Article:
“By throwing us in prison, the regime is hastening its end”
Closing statement by anarchist Alexander Kolchenko, accused of terrorism
August 19, 2015
I deny the charges of terrorism. This criminal case was fabricated and politically motivated. This is borne out by the fact that a criminal arson case was filed only ten days after the arson itself under [Russian Federal Criminal Code] Article 167 (“Intentional damage and destruction of property by means of arson”) and was changed to a terrorism case only on May 13, after [Gennady] Afanasiev and [Alexei] Chirniy were detained, and the necessary testimony had been obtained from them.
Oleg Sentsov and Alexander Kolchenko
As regards the wording used by the investigation and the prosecution [in their formal charges against Kolchenko], it is really remarkable: “[The accused] committed accessory to arson in order to destabilize the authorities of the Republic of Crimea with the aim of influencing the decisions of Russian Federation authorities on the withdrawal of the Republic of Crimea from [the Russian Federation].”
In keeping with the prosecution’s line of thinking, if you use contraceptives, your objective is destabilizing the demographic situation in the country and the country’s defensive capabilities as a whole. If you criticize an official, you do this in order to undermine your country’s image in the international arena.
The list of such assertions is potentially endless.
During the trial itself, we had the chance to hear about the use of threats and torture against [Oleg] Sentsov and Afanasiev by FSB officers.
Interestingly enough, the people who use such methods to obtain testimony do not hesitate to accuse us of terrorism.
The Bolotnaya Square trial in several acts, the trial of Alexei Sutuga, the trial of Ilya Romanov, our trial, and the trial of [Nadiya] Savchenko all have the aim of extending this regime’s time in power. But, by throwing us in prison, this regime hastens its end, and people who only yesterday believed in law and order, are today losing this faith as they observe such trials. And tomorrow or the day after tomorrow, these people, who are part of that selfsame eighty-six percent [of Russians, who, allegedly, according to Russian pollsters, support Putin] will demolish this authoritarian regime.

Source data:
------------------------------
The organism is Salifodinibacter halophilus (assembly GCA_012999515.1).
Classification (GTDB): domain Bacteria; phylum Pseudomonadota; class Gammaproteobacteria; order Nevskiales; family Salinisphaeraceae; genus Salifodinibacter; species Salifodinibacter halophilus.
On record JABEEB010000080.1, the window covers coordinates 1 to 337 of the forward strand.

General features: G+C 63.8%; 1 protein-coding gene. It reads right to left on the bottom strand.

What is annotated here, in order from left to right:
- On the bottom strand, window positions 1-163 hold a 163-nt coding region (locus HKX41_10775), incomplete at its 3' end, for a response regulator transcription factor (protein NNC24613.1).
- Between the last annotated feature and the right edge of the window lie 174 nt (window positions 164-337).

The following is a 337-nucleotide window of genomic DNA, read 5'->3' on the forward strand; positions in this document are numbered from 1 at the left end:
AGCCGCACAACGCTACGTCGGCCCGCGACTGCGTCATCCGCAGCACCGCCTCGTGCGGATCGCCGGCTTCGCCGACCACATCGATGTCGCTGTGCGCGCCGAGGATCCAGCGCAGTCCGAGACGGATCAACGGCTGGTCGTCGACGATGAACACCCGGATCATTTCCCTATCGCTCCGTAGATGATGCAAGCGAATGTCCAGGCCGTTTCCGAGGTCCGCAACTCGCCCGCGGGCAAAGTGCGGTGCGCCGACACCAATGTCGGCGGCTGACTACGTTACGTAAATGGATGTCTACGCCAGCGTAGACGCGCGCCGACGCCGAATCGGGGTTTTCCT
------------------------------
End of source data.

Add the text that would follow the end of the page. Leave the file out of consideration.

I also want to note that in Afanasiev’s affidavit [a letter that he wrote from Remand Prison No. 4 in Rostov-on-Don and which defense attorney Dmitry Dinze read aloud during closing arguments—Kasparov.ru], it says that an FSB officer told Afanasiev that the day when he testified in court would be the most important day of his life. Apparently, Afanasiev took these words to heart, and in his own way. I was amazed by this gutsy, strong deed of his.
I would also like to thank those who have supported Oleg and me.
I agree with the arguments of our attorney. I consider them reasonable and fair, and I will not ask the court for anything.
On August 19, 2015, the Russian prosecutor asked a military court to sentence Alexander Kolchenko to twelve years in prison, and his co-defendant, filmmaker Oleg Sentsov, to twenty-three years in prison. The verdict is scheduled to be read out in Rostov-on-Don, where the trial has been taking place, on August 25.
Read more about the Sentsov-Kolchenko case:
- “Ukrainian Film Director’s Defiant Court Statement: ‘The Greatest Sin Is Cowardice’,” RFE/RL, August 21, 2015
- Roland Oliphant, “Controversial trial of Ukrainian filmmaker closes in Russia: Oleg Sentsov and his co-accused, Alexander Kolchenko, stand accused of organising a series of attacks on pro-Russian groups in Crimea,” The Telegraph, August 19, 2015
- “Alexander Kolchenko: The ‘Terrorist’ from Simferopol,” The Russian Reader, May 2, 2015
- “Solidarity with Alexander Kolchenko!” The Russian Reader, March 8, 2015
Translated by The Russian Reader. Photo courtesy of Unian.net